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    EPA: Pollution Cancer Risk Is Falling

    Environmental Protection Agency Says People in Large Cities Face the Highest Risk
    WebMD Health News
    Reviewed by Louise Chang, MD

    June 25, 2009 -- Thirty-six out of 1 million U.S. residents will develop cancer due to breathing toxic air pollution, according to estimates by the Environmental Protection Agency (EPA).

    The estimate is based on 2002 levels of air pollution from gasoline cars, factories, and other sources. It represents a drop from a 2006 estimate, when the EPA predicted an average of 42 cancer cases per million people based on 1999 air pollution levels.

    The EPA stressed that its figures, based on 180 pollutants, represents a national average. Many people face little cancer risk due to air pollution, though more than 2 million people live in areas where the added cancer risk exceeds 100 in 1 million.

    Most of those people are in large cities like Los Angeles, New York, Chicago, and Pittsburgh.

    Large cities appear to carry greater cancer risk because of a higher volume of cars, trucks, construction equipment, gas stations, and in some cases, dry cleaners, says David Guinnup, PhD, the lead EPA scientist for the study, known as the National-Scale Air Toxics Assessment.

    But there are also many rural industrial areas where residents have an elevated risk, according to the report.

    Cancer risks for an area in northern Mississippi, were estimated to exceed 100 per 1 million, and estimates were also high in central southern Kentucky.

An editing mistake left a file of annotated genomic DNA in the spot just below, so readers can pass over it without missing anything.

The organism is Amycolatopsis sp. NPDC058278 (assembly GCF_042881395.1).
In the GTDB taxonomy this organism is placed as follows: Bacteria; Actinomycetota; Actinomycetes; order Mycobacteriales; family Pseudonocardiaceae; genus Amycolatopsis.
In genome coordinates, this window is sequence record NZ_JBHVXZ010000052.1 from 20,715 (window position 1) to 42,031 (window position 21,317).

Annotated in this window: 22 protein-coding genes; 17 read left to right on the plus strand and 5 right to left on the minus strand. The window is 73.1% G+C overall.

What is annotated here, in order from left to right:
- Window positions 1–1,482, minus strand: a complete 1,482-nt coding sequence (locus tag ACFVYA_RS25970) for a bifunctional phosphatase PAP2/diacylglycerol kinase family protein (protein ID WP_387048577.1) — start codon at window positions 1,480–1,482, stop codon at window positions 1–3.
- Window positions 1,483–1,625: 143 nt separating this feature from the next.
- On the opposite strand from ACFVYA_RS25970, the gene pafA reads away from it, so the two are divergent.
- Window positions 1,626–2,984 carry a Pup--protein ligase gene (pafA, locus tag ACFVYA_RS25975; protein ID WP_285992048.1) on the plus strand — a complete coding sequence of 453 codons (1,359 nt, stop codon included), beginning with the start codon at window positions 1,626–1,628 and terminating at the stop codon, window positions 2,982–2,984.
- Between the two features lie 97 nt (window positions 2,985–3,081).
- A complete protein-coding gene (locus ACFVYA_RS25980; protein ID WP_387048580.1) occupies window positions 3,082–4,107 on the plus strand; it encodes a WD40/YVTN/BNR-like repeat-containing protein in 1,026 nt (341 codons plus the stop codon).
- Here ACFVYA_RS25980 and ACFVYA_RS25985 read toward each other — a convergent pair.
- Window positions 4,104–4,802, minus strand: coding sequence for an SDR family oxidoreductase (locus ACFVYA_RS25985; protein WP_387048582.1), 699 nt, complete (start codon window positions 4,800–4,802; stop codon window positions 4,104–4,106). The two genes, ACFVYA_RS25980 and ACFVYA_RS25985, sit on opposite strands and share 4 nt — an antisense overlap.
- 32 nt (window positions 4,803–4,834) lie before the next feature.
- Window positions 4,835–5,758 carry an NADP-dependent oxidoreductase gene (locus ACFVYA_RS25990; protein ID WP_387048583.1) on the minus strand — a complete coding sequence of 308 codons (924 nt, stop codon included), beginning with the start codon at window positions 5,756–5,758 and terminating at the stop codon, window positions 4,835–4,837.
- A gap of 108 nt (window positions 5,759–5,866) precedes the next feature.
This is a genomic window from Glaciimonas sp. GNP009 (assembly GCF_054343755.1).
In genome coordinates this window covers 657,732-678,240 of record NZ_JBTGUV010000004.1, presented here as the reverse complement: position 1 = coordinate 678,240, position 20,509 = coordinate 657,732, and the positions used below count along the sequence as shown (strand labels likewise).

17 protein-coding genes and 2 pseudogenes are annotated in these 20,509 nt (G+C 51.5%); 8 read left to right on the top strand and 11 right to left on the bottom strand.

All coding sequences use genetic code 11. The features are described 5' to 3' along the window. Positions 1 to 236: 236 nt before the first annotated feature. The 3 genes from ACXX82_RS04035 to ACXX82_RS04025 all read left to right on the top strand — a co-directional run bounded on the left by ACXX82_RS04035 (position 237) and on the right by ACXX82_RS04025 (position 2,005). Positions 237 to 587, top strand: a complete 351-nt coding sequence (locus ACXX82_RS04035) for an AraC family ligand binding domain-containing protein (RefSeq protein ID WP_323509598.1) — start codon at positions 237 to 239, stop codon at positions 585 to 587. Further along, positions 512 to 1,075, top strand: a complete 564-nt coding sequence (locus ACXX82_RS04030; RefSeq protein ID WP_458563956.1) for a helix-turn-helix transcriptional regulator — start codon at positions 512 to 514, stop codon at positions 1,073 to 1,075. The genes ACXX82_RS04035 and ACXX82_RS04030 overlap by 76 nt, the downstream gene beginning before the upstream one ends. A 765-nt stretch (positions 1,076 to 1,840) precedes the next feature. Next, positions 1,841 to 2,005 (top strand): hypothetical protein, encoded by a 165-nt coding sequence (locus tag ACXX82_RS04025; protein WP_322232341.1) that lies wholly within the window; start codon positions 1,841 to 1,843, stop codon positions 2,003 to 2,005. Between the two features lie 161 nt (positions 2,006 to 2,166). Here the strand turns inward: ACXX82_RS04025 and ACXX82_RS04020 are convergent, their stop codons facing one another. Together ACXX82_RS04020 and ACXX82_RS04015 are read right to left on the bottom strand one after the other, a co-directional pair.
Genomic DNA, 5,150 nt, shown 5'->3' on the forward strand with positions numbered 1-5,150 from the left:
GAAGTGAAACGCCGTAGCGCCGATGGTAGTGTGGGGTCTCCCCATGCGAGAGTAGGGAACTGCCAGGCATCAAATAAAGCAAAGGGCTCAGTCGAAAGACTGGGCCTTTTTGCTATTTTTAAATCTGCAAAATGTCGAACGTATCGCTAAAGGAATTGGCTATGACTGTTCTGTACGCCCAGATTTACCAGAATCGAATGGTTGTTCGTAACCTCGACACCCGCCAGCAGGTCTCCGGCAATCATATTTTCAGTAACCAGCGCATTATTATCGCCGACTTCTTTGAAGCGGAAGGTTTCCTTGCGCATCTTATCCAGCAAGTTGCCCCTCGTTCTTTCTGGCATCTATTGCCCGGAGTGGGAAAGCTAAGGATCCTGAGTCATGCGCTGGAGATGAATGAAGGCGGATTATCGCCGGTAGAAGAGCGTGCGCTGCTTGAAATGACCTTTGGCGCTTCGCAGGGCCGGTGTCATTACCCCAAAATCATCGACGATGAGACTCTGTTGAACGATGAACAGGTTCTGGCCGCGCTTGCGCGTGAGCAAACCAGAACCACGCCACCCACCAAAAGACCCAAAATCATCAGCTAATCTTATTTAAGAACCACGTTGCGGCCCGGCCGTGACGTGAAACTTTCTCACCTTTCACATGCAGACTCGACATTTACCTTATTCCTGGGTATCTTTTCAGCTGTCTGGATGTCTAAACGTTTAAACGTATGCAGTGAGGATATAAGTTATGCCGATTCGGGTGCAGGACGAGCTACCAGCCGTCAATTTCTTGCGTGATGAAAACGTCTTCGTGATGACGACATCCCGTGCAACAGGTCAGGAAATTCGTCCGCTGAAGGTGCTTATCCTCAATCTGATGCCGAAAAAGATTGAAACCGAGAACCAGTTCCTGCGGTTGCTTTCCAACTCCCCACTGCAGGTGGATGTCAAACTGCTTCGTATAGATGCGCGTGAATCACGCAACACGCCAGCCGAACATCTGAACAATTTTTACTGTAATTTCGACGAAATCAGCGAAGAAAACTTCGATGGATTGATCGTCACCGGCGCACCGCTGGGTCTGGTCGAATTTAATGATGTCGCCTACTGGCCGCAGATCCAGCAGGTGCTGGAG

"Usually these are industrial facilities focused on chemical production or processes involving chemicals," Guinnup tells WebMD. "We're going to go into these areas and follow up and see if there's something we can do about it."

    Meanwhile, rural states like Wyoming, Montana, Nebraska, and the Dakotas carry the lowest amount of increased cancer risk due to pollution, according to the EPA.

    The EPA's estimates assume people are exposed to pollutants continuously over their lifetime. That means it doesn't account for rises or drops in risk as people move around the country. It also doesn't account for cancer risk from diesel engines, which EPA considers one of the riskiest pollutants.

    Air pollution is only one source of cancer risk. Controllable factors like smoking contribute much more risk. The EPA says improved fuel standards and fuel efficiency are causing drops in levels of most carcinogenic environmental pollutants.

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